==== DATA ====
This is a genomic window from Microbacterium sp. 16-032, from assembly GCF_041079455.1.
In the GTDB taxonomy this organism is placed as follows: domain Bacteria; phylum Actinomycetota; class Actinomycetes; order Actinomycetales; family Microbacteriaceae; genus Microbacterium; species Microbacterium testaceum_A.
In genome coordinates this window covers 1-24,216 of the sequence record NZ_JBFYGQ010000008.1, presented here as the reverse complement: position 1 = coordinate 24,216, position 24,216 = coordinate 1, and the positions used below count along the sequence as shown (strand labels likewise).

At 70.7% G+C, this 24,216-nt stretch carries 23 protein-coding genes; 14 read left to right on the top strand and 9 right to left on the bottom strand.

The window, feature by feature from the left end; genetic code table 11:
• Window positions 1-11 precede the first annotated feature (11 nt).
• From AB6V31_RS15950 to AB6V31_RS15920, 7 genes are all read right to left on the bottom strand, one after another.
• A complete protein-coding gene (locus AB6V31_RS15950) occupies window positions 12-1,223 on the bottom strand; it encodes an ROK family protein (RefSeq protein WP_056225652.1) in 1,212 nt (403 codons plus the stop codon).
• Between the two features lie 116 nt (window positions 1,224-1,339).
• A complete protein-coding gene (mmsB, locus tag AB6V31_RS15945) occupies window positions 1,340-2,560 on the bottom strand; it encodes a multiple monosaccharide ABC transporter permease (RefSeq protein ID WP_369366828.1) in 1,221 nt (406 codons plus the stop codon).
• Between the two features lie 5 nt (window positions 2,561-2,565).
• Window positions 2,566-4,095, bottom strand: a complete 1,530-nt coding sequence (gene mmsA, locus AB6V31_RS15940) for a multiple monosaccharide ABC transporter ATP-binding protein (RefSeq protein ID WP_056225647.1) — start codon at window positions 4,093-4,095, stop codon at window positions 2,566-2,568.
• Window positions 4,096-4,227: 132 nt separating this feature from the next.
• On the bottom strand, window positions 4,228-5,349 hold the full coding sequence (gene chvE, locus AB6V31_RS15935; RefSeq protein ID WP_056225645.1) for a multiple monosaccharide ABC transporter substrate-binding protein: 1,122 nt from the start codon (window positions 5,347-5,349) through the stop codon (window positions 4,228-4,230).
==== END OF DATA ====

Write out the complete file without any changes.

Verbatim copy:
This is a genomic window from Microbacterium sp. 16-032, from assembly GCF_041079455.1.
In the GTDB taxonomy this organism is placed as follows: domain Bacteria; phylum Actinomycetota; class Actinomycetes; order Actinomycetales; family Microbacteriaceae; genus Microbacterium; species Microbacterium testaceum_A.
In genome coordinates this window covers 1-24,216 of the sequence record NZ_JBFYGQ010000008.1, presented here as the reverse complement: position 1 = coordinate 24,216, position 24,216 = coordinate 1, and the positions used below count along the sequence as shown (strand labels likewise).

At 70.7% G+C, this 24,216-nt stretch carries 23 protein-coding genes; 14 read left to right on the top strand and 9 right to left on the bottom strand.

The window, feature by feature from the left end; genetic code table 11:
• Window positions 1-11 precede the first annotated feature (11 nt).
• From AB6V31_RS15950 to AB6V31_RS15920, 7 genes are all read right to left on the bottom strand, one after another.
• A complete protein-coding gene (locus AB6V31_RS15950) occupies window positions 12-1,223 on the bottom strand; it encodes an ROK family protein (RefSeq protein WP_056225652.1) in 1,212 nt (403 codons plus the stop codon).
• Between the two features lie 116 nt (window positions 1,224-1,339).
• A complete protein-coding gene (mmsB, locus tag AB6V31_RS15945) occupies window positions 1,340-2,560 on the bottom strand; it encodes a multiple monosaccharide ABC transporter permease (RefSeq protein ID WP_369366828.1) in 1,221 nt (406 codons plus the stop codon).
• Between the two features lie 5 nt (window positions 2,561-2,565).
• Window positions 2,566-4,095, bottom strand: a complete 1,530-nt coding sequence (gene mmsA, locus AB6V31_RS15940) for a multiple monosaccharide ABC transporter ATP-binding protein (RefSeq protein ID WP_056225647.1) — start codon at window positions 4,093-4,095, stop codon at window positions 2,566-2,568.
• Window positions 4,096-4,227: 132 nt separating this feature from the next.
• On the bottom strand, window positions 4,228-5,349 hold the full coding sequence (gene chvE, locus AB6V31_RS15935; RefSeq protein ID WP_056225645.1) for a multiple monosaccharide ABC transporter substrate-binding protein: 1,122 nt from the start codon (window positions 5,347-5,349) through the stop codon (window positions 4,228-4,230).